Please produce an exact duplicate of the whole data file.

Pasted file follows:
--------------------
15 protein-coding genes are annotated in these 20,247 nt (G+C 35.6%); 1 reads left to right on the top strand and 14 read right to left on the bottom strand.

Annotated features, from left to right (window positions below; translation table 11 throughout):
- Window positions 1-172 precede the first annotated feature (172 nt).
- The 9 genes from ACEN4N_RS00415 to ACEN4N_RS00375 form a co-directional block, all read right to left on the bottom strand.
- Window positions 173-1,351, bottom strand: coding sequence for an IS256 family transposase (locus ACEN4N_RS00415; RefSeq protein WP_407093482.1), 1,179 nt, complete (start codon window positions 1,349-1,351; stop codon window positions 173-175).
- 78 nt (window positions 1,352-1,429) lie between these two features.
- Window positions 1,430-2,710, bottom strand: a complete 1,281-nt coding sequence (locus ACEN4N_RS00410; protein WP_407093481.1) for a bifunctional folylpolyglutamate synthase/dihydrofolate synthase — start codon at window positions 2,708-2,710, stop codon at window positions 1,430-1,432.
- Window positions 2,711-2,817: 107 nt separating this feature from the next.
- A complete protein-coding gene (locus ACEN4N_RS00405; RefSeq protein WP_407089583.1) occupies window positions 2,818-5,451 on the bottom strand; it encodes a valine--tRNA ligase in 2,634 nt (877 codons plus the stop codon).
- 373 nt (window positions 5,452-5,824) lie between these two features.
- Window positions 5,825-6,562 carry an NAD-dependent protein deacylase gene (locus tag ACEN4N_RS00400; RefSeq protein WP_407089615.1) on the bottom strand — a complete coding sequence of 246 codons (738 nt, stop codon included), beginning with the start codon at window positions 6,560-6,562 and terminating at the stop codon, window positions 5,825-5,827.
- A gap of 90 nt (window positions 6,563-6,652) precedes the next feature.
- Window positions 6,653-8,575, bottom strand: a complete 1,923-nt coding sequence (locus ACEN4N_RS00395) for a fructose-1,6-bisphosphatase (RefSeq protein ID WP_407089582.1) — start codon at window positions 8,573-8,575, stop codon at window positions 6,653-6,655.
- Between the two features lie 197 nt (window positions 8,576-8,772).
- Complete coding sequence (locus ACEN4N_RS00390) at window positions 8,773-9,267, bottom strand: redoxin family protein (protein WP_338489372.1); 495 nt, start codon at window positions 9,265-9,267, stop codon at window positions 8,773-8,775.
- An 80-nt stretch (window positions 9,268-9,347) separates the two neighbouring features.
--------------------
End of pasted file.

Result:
15 protein-coding genes are annotated in these 20,247 nt (G+C 35.6%); 1 reads left to right on the top strand and 14 read right to left on the bottom strand.

Annotated features, from left to right (window positions below; translation table 11 throughout):
- Window positions 1-172 precede the first annotated feature (172 nt).
- The 9 genes from ACEN4N_RS00415 to ACEN4N_RS00375 form a co-directional block, all read right to left on the bottom strand.
- Window positions 173-1,351, bottom strand: coding sequence for an IS256 family transposase (locus ACEN4N_RS00415; RefSeq protein WP_407093482.1), 1,179 nt, complete (start codon window positions 1,349-1,351; stop codon window positions 173-175).
- 78 nt (window positions 1,352-1,429) lie between these two features.
- Window positions 1,430-2,710, bottom strand: a complete 1,281-nt coding sequence (locus ACEN4N_RS00410; protein WP_407093481.1) for a bifunctional folylpolyglutamate synthase/dihydrofolate synthase — start codon at window positions 2,708-2,710, stop codon at window positions 1,430-1,432.
- Window positions 2,711-2,817: 107 nt separating this feature from the next.
- A complete protein-coding gene (locus ACEN4N_RS00405; RefSeq protein WP_407089583.1) occupies window positions 2,818-5,451 on the bottom strand; it encodes a valine--tRNA ligase in 2,634 nt (877 codons plus the stop codon).
- 373 nt (window positions 5,452-5,824) lie between these two features.
- Window positions 5,825-6,562 carry an NAD-dependent protein deacylase gene (locus tag ACEN4N_RS00400; RefSeq protein WP_407089615.1) on the bottom strand — a complete coding sequence of 246 codons (738 nt, stop codon included), beginning with the start codon at window positions 6,560-6,562 and terminating at the stop codon, window positions 5,825-5,827.
- A gap of 90 nt (window positions 6,563-6,652) precedes the next feature.
- Window positions 6,653-8,575, bottom strand: a complete 1,923-nt coding sequence (locus ACEN4N_RS00395) for a fructose-1,6-bisphosphatase (RefSeq protein ID WP_407089582.1) — start codon at window positions 8,573-8,575, stop codon at window positions 6,653-6,655.
- Between the two features lie 197 nt (window positions 8,576-8,772).
- Complete coding sequence (locus ACEN4N_RS00390) at window positions 8,773-9,267, bottom strand: redoxin family protein (protein WP_338489372.1); 495 nt, start codon at window positions 9,265-9,267, stop codon at window positions 8,773-8,775.
- An 80-nt stretch (window positions 9,268-9,347) separates the two neighbouring features.